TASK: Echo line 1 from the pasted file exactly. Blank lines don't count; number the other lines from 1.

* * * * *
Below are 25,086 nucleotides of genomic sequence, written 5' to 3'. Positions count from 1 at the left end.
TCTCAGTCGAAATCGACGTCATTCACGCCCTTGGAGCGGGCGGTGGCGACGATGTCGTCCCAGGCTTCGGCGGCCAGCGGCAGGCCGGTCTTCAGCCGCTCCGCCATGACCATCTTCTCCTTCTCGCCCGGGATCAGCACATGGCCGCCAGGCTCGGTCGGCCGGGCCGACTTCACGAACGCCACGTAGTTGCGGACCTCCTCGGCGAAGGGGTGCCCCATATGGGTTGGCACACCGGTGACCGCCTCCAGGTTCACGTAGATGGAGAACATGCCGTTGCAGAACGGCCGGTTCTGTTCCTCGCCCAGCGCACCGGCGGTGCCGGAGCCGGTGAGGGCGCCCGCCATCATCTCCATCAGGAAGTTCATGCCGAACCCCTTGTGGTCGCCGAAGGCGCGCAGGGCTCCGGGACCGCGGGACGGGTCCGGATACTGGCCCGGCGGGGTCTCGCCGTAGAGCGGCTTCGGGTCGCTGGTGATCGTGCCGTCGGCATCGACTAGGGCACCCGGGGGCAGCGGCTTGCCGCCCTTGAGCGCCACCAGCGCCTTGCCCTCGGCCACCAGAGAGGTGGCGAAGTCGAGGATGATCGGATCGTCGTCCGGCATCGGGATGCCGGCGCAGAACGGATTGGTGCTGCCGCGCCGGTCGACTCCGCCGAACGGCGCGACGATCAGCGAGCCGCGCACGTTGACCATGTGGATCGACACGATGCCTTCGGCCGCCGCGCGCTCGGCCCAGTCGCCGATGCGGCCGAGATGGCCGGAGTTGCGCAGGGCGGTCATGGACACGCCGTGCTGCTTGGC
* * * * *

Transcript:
Below are 25,086 nucleotides of genomic sequence, written 5' to 3'. Positions count from 1 at the left end.